The bulk of the information within the book is a mish-mash of old texts dealing with everything from Ceremonial Magick to modern day reconstructionism. It is poorly written, and the text is rife with spelling and grammatical errors. Unfortunately, even the layout and images within the book are of little use, because they are not accurately accredited. No primary texts appear to have been used in this book, and no references are made in a way that can be looked up or duplicated. Fact checking would be overly tedious, and largely pointless.
At a hefty suggested retail price of $31.99 USD, this book is really useful only as an oddity, or if you have a very deep interest in what angel names have been used throughout the ages. A warning, though: Broomhall doesn’t give any references, so it’s almost impossible to check whether her information is good or not. One easy to check example is her claim that the Hebrew language has an alphabet that is twenty-seven letters long (pp. 464), when it actually contains twenty-two letters.
While much of the information given to British Traditional Wiccans is considered secret, the most accurate public information can be found in books such as Buckland’s Complete Book of Witchcraft (Llewellyn’s Practical Magick) by Raymond Buckland, A Witches’ Bible: The Complete Witches Handbook by Janet Farrar and Stewart Farrar (not completely historically accurate, but does give the reader an excellent view into the world of modern Wicca), and The Circle Within: Creating a Wiccan Spiritual Tradition by Dianne Sylvan. These three books (and other books by these authors) cover widely different viewpoints of Wicca both historically and in the more modern setting. Each touches on a different type of Wicca, and focuses on what can be done by solitary practitioners, small groups, with some small information for larger groups. For those interested in working in larger groups or covens, or with the public, I highly recommend Coven Craft: Witchcraft for Three or More by Amber K, which covers every aspect from teaching to advertising to ethics and morals.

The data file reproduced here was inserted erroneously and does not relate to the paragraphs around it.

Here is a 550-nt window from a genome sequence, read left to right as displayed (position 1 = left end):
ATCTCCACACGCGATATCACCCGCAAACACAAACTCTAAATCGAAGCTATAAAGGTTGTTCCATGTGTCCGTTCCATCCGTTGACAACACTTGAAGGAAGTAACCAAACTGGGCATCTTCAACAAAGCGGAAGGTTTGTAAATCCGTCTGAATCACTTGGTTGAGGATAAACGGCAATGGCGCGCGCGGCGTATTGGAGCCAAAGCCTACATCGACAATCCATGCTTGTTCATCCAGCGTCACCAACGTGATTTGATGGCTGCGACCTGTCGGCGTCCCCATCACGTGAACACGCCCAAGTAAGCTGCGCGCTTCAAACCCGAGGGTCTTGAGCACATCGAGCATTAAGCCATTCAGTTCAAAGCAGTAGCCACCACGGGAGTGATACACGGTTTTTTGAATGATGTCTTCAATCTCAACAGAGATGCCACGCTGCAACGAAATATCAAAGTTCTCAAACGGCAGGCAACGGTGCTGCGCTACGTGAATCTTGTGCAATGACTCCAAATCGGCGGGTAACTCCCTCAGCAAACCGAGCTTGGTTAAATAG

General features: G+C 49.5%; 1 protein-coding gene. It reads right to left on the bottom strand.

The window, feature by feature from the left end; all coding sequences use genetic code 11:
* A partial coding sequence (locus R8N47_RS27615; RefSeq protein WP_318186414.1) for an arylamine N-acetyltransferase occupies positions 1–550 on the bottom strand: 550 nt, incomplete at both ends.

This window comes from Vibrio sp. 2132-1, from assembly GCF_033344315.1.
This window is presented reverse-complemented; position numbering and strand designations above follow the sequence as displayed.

If your interest lies more with Ceremonial Magick, a much more concise and better laid out set of information can be found in The Golden Dawn: The Original Account of the Teachings, Rites & Ceremonies of the Hermetic Order (Llewellyn’s Golden Dawn Series) by Israel Regardie. The book covers every aspect of the occult teachings of the Golden Dawn, which are similar to the angel workings within Ms. Broomhall’s book.
[Allyson Szabo is a 39 year old Hellenic Polytheist who lives in a rambling old farmhouse in rural New England. She is a proud member of Neokoroi and Neos Alexandria, and has several pieces of poetry, short stories, and non-fiction published in devotional anthologies and local newspapers. She is the author of Longing for Wisdom: The Message of the Maxims, and writes quite frequently in her blog.]